Selling debt; falling car sales; and a spanking new superferry

Business Today: the best news, analysis and comment from ‘The Irish Times’ business desk

Volkswagen remained Irish car buyers favourite marque and diesel their fuel option of choice in 2017even with lower sales and despite the fallout of Dieselgate. Photograph:  Alexander Hassenstein / Getty Images

Volkswagen remained Irish car buyers favourite marque and diesel their fuel option of choice in 2017even with lower sales and despite the fallout of Dieselgate. Photograph: Alexander Hassenstein / Getty Images

 

Ireland is the first to market in 2018 as the NTMA looks to sell up to €4 billion in benchmark 10-year bonds as early as today, writes Joe Brennan. The move is in line with the NTMA strategy in recent years of being among the first out the gate each year in sovereign bond sales.

New car sales fell in 2017, according to figures released on Tuesday, but the decline was more than offset by a surge in the import of used vehicles. The industry is blaming the Brexit driven weakness of sterling for the 10.4 per cent slide in a year in which it had been expecting to report higher sales, writes Michael McAleer.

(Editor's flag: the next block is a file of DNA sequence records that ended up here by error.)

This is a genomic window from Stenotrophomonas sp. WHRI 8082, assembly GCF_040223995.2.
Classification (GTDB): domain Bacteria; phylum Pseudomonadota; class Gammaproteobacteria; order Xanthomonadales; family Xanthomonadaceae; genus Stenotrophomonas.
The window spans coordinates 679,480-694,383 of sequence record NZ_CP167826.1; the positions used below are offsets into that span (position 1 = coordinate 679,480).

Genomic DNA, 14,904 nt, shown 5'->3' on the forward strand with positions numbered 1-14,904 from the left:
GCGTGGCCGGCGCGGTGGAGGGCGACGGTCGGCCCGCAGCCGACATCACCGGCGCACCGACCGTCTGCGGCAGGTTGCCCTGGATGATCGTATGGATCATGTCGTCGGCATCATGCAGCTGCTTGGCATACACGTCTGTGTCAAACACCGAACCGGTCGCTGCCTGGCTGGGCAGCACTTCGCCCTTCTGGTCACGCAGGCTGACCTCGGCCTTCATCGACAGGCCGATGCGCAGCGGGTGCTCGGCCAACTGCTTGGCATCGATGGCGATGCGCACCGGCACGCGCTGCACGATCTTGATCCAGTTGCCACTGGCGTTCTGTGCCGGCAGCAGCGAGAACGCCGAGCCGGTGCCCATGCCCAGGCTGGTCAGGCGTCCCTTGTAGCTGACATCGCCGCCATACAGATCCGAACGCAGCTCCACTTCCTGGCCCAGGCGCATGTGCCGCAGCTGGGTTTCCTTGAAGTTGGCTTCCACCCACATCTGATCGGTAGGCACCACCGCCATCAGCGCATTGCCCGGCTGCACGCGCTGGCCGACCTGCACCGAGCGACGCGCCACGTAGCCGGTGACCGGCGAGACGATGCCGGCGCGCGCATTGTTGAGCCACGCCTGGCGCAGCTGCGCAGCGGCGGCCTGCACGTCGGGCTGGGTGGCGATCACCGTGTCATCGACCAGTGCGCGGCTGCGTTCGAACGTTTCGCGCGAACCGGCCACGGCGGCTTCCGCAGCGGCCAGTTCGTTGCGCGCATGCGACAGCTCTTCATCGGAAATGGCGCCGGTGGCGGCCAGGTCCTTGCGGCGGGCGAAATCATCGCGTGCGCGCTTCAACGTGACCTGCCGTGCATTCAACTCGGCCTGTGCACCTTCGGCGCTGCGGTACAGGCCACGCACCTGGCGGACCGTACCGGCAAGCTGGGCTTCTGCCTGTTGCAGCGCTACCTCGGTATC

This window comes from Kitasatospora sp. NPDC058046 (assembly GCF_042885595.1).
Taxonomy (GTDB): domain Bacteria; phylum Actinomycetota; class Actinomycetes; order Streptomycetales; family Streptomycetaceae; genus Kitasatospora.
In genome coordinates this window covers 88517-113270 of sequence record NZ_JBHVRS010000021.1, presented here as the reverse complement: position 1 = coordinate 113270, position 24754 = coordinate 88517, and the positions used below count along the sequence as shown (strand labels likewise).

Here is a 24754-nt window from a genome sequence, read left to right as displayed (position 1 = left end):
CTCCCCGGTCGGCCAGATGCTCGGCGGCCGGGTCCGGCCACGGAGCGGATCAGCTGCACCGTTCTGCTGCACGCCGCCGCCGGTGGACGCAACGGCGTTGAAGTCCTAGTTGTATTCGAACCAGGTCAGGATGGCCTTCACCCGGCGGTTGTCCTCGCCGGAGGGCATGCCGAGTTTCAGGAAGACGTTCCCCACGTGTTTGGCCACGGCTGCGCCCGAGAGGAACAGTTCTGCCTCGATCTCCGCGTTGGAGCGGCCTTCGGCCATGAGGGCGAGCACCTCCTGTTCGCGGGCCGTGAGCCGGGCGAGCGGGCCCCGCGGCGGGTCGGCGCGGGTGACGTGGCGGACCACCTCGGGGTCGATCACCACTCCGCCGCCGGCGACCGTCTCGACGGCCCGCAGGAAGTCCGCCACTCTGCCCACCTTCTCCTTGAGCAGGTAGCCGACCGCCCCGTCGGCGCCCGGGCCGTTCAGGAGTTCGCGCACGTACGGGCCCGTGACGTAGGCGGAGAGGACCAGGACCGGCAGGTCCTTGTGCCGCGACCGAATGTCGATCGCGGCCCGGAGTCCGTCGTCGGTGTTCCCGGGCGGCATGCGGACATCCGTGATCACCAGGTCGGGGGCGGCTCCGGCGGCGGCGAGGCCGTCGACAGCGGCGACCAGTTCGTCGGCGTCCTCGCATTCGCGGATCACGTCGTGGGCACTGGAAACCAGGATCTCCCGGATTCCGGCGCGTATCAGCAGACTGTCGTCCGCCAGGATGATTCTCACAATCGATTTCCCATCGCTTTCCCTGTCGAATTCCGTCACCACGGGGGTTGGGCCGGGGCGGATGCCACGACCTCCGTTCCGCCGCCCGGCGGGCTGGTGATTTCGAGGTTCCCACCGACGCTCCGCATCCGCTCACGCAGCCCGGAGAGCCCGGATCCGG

Irish Continental Group clearly sees opportunity in Brexit as it confirmed it will spend €165 million on what will be the biggest car ferry in the world for its Dublin-Holyhead route. Barry O’Halloran has the details on the investment that is scheduled to come on stream in 2020.

Tax avoidance is back in the spotlight as new filings show the scale of Google’s tax savings through the use of tactics including the Double Irish and the Dutch Sandwich. The search giant moved €15.9 billion to a Bermuda-based, Irish registered shell company in 2016, saving at least $3.7 billion in taxes that year, new regulatory filings in the Netherlands show.

Dublin-based Staycity, the short-term lettings group founded with just one Temple Bar property in 2004 is planning a tenfold increase in its Dublin portfolio as it announced a 25 per cent rise in turnover last year. Fiona Reddan has the details.

Ryanair is back in meetings with the Irish Airline Pilots Association today as it acclimatises to life as a company working with trades unions. Barry O’Halloran reports that negotiations over the shape of a formal union recognition document in Dublin will precede similar meetings this week in London and Germany, with Italian and Portuguese pilots also sitting down with the airline later this month.

Meanwhile, in his column, Cliff Taylor looks at the dilemma facing homebuyers. Despite projections for slower growth in prices this year, the cost of property will still comfortably outpace the increase in wages. Tight focus on Central Bank lending rules will be key to stopping a return of the housing bubble that crippled so many households a decade ago ...but that reduces even further the chances of first-time buyers getting on the housing ladder.